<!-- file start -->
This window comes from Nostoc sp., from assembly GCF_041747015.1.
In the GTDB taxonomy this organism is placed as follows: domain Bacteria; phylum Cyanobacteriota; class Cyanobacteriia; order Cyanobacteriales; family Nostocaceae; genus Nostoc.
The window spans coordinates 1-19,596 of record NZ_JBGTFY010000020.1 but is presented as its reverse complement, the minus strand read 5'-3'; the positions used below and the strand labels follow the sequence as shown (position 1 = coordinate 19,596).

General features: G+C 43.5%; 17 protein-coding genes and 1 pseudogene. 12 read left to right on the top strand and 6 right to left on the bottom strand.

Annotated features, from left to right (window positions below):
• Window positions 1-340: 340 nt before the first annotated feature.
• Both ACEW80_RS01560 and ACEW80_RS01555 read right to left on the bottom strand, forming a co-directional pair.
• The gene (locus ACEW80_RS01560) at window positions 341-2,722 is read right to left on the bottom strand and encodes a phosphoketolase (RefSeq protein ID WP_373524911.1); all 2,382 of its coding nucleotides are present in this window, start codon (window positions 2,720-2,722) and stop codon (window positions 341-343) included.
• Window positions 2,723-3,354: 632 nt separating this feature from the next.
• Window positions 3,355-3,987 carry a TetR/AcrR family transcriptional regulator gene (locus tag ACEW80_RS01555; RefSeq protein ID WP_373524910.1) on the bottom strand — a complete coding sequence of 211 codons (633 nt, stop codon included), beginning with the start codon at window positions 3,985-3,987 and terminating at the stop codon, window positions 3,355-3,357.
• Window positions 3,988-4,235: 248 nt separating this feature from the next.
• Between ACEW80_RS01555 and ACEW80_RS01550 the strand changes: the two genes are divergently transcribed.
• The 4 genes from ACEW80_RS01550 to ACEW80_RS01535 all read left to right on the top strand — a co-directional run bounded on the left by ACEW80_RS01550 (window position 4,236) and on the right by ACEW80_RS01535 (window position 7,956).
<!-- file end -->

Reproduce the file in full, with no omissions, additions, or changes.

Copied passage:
This window comes from Nostoc sp., from assembly GCF_041747015.1.
In the GTDB taxonomy this organism is placed as follows: domain Bacteria; phylum Cyanobacteriota; class Cyanobacteriia; order Cyanobacteriales; family Nostocaceae; genus Nostoc.
The window spans coordinates 1-19,596 of record NZ_JBGTFY010000020.1 but is presented as its reverse complement, the minus strand read 5'-3'; the positions used below and the strand labels follow the sequence as shown (position 1 = coordinate 19,596).

General features: G+C 43.5%; 17 protein-coding genes and 1 pseudogene. 12 read left to right on the top strand and 6 right to left on the bottom strand.

Annotated features, from left to right (window positions below):
• Window positions 1-340: 340 nt before the first annotated feature.
• Both ACEW80_RS01560 and ACEW80_RS01555 read right to left on the bottom strand, forming a co-directional pair.
• The gene (locus ACEW80_RS01560) at window positions 341-2,722 is read right to left on the bottom strand and encodes a phosphoketolase (RefSeq protein ID WP_373524911.1); all 2,382 of its coding nucleotides are present in this window, start codon (window positions 2,720-2,722) and stop codon (window positions 341-343) included.
• Window positions 2,723-3,354: 632 nt separating this feature from the next.
• Window positions 3,355-3,987 carry a TetR/AcrR family transcriptional regulator gene (locus tag ACEW80_RS01555; RefSeq protein ID WP_373524910.1) on the bottom strand — a complete coding sequence of 211 codons (633 nt, stop codon included), beginning with the start codon at window positions 3,985-3,987 and terminating at the stop codon, window positions 3,355-3,357.
• Window positions 3,988-4,235: 248 nt separating this feature from the next.
• Between ACEW80_RS01555 and ACEW80_RS01550 the strand changes: the two genes are divergently transcribed.
• The 4 genes from ACEW80_RS01550 to ACEW80_RS01535 all read left to right on the top strand — a co-directional run bounded on the left by ACEW80_RS01550 (window position 4,236) and on the right by ACEW80_RS01535 (window position 7,956).